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If you can find the "objective measurements that describe that subjective preference," then it follows that measurements can indeed tell you if something sounds good.
Right - sounds good to you.

Not sounds good to everybody - because there is no constant, universal definition of sounds good.

Listening is inherently subjective, like all forms of experience.

That's the point I was trying to lay out - objective measurements can be useful for describing subjective, localized, non-universal preferences and experiences. They're a communication tool for subjective experience - much like language itself.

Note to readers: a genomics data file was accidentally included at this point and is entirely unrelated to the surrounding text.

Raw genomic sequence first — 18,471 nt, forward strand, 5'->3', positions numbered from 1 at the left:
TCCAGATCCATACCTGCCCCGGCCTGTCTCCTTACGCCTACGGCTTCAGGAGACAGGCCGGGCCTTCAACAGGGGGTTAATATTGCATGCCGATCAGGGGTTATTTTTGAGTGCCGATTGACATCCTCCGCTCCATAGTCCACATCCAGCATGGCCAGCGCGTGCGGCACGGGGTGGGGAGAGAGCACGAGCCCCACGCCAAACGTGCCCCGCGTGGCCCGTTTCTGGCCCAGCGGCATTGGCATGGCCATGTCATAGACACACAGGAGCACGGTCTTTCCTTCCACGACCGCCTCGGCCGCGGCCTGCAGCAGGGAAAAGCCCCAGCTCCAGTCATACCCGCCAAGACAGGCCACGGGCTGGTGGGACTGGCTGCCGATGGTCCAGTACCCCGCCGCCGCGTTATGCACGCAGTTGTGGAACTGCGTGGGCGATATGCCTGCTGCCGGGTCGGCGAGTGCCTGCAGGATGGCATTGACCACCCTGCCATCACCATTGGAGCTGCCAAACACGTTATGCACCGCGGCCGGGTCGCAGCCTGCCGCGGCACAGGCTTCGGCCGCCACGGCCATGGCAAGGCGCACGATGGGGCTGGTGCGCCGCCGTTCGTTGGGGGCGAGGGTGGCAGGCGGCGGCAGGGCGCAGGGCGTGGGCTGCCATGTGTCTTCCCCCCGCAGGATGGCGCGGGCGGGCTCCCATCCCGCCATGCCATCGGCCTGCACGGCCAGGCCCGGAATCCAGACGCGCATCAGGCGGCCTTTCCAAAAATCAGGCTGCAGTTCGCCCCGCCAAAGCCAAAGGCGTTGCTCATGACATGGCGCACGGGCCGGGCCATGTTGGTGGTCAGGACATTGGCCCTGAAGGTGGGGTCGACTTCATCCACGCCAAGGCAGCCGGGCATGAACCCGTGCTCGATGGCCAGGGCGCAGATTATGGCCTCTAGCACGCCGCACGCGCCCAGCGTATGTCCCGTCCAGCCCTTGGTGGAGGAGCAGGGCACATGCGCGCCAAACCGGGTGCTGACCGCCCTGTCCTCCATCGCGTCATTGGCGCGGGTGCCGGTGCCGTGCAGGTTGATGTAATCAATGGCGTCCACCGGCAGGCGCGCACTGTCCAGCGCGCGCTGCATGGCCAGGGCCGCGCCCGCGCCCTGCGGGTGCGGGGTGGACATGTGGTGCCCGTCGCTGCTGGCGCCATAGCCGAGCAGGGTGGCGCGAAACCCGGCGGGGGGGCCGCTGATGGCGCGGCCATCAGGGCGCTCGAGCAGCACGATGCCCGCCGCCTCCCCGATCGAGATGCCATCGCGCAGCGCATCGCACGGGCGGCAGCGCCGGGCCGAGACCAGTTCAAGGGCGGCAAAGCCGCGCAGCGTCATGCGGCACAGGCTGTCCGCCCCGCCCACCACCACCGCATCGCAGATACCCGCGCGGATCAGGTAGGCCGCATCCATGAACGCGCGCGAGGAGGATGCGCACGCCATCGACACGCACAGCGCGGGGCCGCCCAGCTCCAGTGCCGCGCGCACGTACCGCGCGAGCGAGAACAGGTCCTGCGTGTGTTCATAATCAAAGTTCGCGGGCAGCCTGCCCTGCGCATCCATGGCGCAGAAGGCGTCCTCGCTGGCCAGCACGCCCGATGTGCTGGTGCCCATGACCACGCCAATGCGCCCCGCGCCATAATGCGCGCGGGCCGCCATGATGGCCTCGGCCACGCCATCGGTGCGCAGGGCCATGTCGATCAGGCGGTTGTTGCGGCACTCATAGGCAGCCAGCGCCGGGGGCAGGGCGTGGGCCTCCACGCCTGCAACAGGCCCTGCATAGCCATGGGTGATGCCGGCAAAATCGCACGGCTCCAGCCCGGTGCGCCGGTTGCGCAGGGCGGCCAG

markus

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Right - sounds good to you.

Not sounds good to everybody - because there is no constant, universal definition of sounds good.
Didn't Harman's preference testing research find the opposite to be true?
 

dadregga

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Didn't Harman's preference testing research find the opposite to be true?
I don't think Harman or any statistician would claim that their research found a universal, constant, objective definition of "sounds good".

They found that some nontrivial percentage of humans seem to share roughly overlapping subjective definitions of "sounds good", and described that subjective definition with objective measurements.
 

markus

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I don't think Harman or any statistician would claim that their research found a universal, constant, objective definition of "sounds good".